Henry Gibson played a Neo-Nazi in the 1980 film The Blues Brothers. Standing in front of his brownshirted buffoons, he uttered the following speech:
“White men! White women! The flag is calling you. The sacred and ancient symbol of your race, since the beginning of time. The Jew is using The Black as muscle against you. And you are left there helpless. Well, what are you going to do about it, Whitey? Just sit there? Of course not! You are going to join with us. The members of the American, National Socialist, White Peoples’ Party. An organization of decent, law-abiding white folk. Just like you!”
Unfortunately, the Turner Diaries has much the same content. Make no mistake; the book is not a comedy, at least not intentionally. The rigid seriousness of the narrator, one Earl Turner, and the pedestrian writing style left this reader rolling his eyes and saying to himself, “Oh come on! Seriously?” Before ridiculing the author, one has to realize that this scary little book is a product of its times. What was he thinking? Why did he think that? Why is he constantly blaming the Jews and the Blacks for all his troubles?
In the Seventies, the United States faced a combination of crises in the economy, in foreign policy, and in politics. The US support for Israel in the Yom Kippur War resulted in the OPEC-sponsored economic warfare commonly known as the oil embargo. Decades of fighting a foreign war in Vietnam resulted in a crumbling infrastructure, a divisive chasm unleashed by domestic protests, the Civil Rights movement, and the heavy-handed tactics used to quash domestic dissent. The Watergate scandal led to President Nixon to resign in disgrace and a foreign policy that shrank away from the challenges of foreign engagements. Runaway inflation, gas rationing, and losing a decade-long war fueled paranoia and resentment. In these dark times, Andrew Macdonald (the nom de plume of William Luther Pierce) wrote The Turner Diaries.
Pierce founded the white supremacist organization the National Alliance in 1970 with a Neo-Nazi ideology that is “explicitly genocidal” (according to the group profile on the Southern Poverty Law Center website). Writing under another name, Pierce wrote a fictional account of a revolution that violently overthrew the government of the United States. In the novel, we follow the clandestine exploits of one Earl Turner: gun owner, racist Christian, and Anti-Semite.
Pierce relishes in the violence and mass murder with a sociopathic glee. The ruthlessness of the main characters pales the misdeeds and atrocities of the Marquis de Sade’s characters. The Turner Diaries is also, in its own perverse way, family-friendly. The novel has very little sex and not that much vulgarity (Cf. Sade’s novels).
What makes this book far worse than the usual saber-rattling thriller or ideological screed masquerading as fiction? The “good guys” do some pretty disgusting things. Murder, assassination, bombing government buildings, and hanging “race-defilers” are only a few things Earl Turner does in the name of White empowerment. In the novel, Turner belongs to the Organization and wages a campaign of domestic terrorism against The System. The System is Big Government personified to the brink of self-parody. The novel opens with Turner and pals hiding their weapons due to the passage of the Cohen Act. The repressive government has sent machete-wielding Negroes to seize their weapons. (Come on! Seriously?)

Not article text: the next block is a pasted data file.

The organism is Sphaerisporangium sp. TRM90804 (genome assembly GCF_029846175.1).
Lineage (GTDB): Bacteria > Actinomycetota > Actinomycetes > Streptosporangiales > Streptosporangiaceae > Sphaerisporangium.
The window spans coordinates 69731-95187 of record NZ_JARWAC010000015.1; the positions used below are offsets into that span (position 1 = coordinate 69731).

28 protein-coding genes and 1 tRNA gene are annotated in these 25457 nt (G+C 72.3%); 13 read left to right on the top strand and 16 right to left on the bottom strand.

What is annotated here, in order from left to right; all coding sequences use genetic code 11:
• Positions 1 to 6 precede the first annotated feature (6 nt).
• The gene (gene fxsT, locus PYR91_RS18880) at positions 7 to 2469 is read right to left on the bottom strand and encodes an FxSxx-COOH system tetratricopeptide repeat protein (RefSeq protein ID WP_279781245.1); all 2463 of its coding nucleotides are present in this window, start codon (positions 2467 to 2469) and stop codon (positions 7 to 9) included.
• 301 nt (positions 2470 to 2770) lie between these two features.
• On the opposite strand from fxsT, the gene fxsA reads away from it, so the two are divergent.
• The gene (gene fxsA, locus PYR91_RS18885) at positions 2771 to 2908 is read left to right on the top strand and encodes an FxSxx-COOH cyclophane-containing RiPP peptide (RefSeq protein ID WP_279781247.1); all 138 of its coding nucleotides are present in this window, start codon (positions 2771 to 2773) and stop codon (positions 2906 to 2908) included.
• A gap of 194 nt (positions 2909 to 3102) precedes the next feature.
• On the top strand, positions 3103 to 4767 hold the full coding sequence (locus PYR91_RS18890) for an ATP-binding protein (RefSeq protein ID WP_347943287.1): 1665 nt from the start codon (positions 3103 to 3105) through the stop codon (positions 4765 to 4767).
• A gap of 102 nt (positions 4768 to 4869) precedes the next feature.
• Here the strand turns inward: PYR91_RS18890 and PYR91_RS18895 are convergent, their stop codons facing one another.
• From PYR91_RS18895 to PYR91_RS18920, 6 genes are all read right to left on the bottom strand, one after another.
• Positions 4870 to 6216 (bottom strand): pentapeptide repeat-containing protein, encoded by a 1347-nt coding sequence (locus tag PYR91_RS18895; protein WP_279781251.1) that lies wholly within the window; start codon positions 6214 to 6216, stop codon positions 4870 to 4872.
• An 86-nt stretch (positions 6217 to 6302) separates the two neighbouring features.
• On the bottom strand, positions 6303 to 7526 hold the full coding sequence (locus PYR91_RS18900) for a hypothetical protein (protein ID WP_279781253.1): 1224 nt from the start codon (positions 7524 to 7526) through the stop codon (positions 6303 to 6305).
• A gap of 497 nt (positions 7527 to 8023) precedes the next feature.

Make no mistake, Pierce casts aspersions at the usual suspects (liberals, Jews, Blacks, Communists, Israel, homosexuals, feminists, etc.), but this is also a novel that espouses Neo-Nazi revolutionary rhetoric. Turner unleashes bile against conservatives, since they do not want to overthrow the System.
Unlike other works by fascist authors, Pierce is not a good writer. Lyle Stuart writes in the Introduction that the book was a favorite on the gun show circuit. One could facetiously classify the Turner Diaries as “gun nut fanfiction.” Gun shows appeal to a certain fandom and Pierce writes for them. One does not look for the technical precision of someone like Vladimir Nabokov or Samuel Beckett. For gun owners with a serious beef against the Federal Government, this book was probably a gripping read. To this reviewer, the novel offered an implausible plot slathered in sub-standard prose. Louis-Ferdinand Céline for all his vile Anti-Semitism and misanthropy could at least craft a decent sentence. Ezra Pound, even while recording radio broadcasts as Benito Mussolini’s cheerleader, had the capacity to write some of the finest poetry in the English language. Ironically, it is the vilest sections, the parts dedicated to the most heinous racist ideology that the prose reveals a talented writer. The novel itself has cardboard cutouts (the “heroes”) fighting racist caricatures. It is like Blazing Saddles minus the jokes.